However, the actual reduction in torque ripple is even greater than this in the arrangement of motor 46. Because each of the phase groups A, B, C and D, E, F is producing torque over the full 360 electrical degree cycle, there are always four phases producing torque--two from each group--and the total torque produced by the motor is the sum of the torques produced by these four phases. In addition, since there is a 30 degree lag in phases D, E and F with respect to the corresponding phases A, B and C, the maximum and minimum torques produced by the phases from each group are shifted in phase with respect to each other by 30 electrical degrees. Referring to FIG. 10, curves Vfe and Vab both contribute to torque during the period from 45 to 75 degrees, with Vfe achieving a maximum at 45 degrees and decreasing to about 0.94 of maximum at 75 degrees and Vab doing just the opposite. From 75 to 105 degrees, the situation is similar but inverted for Vab and Vde. Thus, across the sixty degree range from 45 to 105 electrical degrees, the variation in one of the torques producing total motor torque tends to cancel the variation of the other in their sum. This is repeated for the ranges controlled by other combinations of phases; and the torque ripple is thus further reduced by an additional factor of three: to about 2 percent of the total torque.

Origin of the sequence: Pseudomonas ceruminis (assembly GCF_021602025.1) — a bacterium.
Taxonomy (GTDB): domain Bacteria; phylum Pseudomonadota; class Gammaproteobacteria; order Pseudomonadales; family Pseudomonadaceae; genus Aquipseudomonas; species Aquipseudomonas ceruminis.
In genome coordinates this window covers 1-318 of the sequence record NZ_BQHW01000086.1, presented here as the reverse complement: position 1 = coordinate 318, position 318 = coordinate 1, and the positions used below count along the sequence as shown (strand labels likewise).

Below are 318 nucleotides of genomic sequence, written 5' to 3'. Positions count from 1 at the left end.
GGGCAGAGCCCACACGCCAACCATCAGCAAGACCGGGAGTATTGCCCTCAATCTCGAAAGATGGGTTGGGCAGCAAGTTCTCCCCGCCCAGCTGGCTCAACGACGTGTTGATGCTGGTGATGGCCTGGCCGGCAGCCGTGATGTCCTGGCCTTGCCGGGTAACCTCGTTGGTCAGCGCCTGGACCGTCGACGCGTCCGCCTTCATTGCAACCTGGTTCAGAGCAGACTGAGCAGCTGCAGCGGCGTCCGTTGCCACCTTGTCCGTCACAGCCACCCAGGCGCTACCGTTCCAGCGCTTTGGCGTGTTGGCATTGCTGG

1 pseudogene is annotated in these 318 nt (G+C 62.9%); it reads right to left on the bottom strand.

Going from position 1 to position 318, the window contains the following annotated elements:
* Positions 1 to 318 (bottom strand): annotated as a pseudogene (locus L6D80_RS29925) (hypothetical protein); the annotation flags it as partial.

Some additional performance advantages are provided by the motor of this invention. The total torque for a given current level for the motor of FIG. 4 and 5 and for that of the prior art is shown in FIG. 10 and 9 respectively as the area under the solid line curves. The significant droop in the prior art curves in FIG. 9 can be contrasted with the smaller droop in the curves of FIG. 10, especially considering that the total torque of FIG. 10 is the sum of the two curves that are simultaneously solid at any phase angle. Thus, the motor of FIG. 4 and 5 has a greater total torque output for the same current. It also has a greater starting torque, which is indicated by the points of lowest total torque in the curves.